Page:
Women Experience Same Effects as Men with Lower Dose of THC, Research Suggests
New research published in the Journal of Psychopharmacology is exploring sex, gender and cannabis.
The study found that, with a lower dosage of THC, women were able to feel the same acute effects of cannabis consumed as men do.
Acute effects are the effects users experience immediately after consuming marijuana. These effects vary by user and are subject to several factors including tobacco, alcohol, experience, age and now gender.
Who was tested and how?
Researchers wanted to mirror real-world cannabis use practices in order to achieve the most accurate results. The participants were all between the ages of 19 and 25 years-old and consumed cannabis approximately one to four times per week.
Participants were asked to smoke a single cannabis cigarette with 12.5% or placebo. There were no restrictions, and participants were allowed to smoke as much of the cigarette as they wished. Researchers closely monitored the users’ vital signs and THC levels in their blood during the study, and also tested cognition abilities and measured subjective effects of the participants.
What did the research find?
The researchers found that female participants tended to smoke for just as long a duration as males. However, women tended to smoke less of the cannabis cigarette. The female participants had fewer levels of THC levels in their blood, leading researchers to conclude that women may need a lower dose of THC to get to the same degree of intoxication as men. Additionally, there were no apparent differences in mood or cognitive effects between men and women.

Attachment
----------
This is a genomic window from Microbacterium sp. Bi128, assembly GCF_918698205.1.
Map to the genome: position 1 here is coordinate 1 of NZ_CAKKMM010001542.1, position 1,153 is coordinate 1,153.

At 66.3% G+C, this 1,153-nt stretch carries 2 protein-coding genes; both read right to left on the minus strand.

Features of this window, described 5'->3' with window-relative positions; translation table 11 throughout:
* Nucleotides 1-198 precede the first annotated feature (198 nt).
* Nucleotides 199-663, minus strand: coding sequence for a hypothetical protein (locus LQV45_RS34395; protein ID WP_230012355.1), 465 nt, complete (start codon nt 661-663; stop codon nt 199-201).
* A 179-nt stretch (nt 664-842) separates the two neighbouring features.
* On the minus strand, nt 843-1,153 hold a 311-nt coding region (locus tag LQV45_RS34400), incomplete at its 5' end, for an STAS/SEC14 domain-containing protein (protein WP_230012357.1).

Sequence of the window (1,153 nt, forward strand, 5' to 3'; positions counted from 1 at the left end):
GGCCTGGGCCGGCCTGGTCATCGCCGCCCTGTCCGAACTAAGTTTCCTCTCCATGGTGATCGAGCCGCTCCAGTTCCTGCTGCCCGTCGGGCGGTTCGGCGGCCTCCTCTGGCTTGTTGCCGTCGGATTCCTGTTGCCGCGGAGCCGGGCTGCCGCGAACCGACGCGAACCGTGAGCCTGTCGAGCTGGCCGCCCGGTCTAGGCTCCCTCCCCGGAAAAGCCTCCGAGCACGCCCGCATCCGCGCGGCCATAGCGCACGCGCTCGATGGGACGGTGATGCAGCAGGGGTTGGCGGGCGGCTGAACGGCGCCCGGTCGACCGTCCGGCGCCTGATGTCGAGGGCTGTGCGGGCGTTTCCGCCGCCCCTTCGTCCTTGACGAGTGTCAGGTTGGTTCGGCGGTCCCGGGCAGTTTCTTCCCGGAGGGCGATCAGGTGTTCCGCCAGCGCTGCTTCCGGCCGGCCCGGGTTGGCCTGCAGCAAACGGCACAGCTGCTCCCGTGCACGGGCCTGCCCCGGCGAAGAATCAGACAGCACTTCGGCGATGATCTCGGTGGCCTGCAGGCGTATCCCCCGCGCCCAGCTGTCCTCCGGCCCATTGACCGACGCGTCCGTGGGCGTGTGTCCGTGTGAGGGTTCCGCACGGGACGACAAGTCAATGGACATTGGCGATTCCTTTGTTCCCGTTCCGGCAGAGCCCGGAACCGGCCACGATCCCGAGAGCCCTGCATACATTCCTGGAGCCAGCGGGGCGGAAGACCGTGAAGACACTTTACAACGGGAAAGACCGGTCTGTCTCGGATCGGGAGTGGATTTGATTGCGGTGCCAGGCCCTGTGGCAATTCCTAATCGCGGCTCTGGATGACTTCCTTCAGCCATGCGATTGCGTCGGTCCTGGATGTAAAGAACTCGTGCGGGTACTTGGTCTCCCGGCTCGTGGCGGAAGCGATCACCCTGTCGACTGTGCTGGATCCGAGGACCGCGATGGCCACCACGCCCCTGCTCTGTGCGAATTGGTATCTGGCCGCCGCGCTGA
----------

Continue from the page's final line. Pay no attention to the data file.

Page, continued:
Research on how sex and cannabis relate are still in the early stages, so it’s difficult for researchers to say exactly why this occurs. However, they do believe this could be due to the differences in the way THC is metabolized in females. The way gender identity influences drug use behavior and the way users smoke may have also impacted the results.
What does this mean?
Throughout science’s long history, women have typically been left out of research studies, causing findings to be biased toward males. However, researchers are confident that this study is a step in the right direction for understanding the influence sex and gender play in the acute effects of cannabis.
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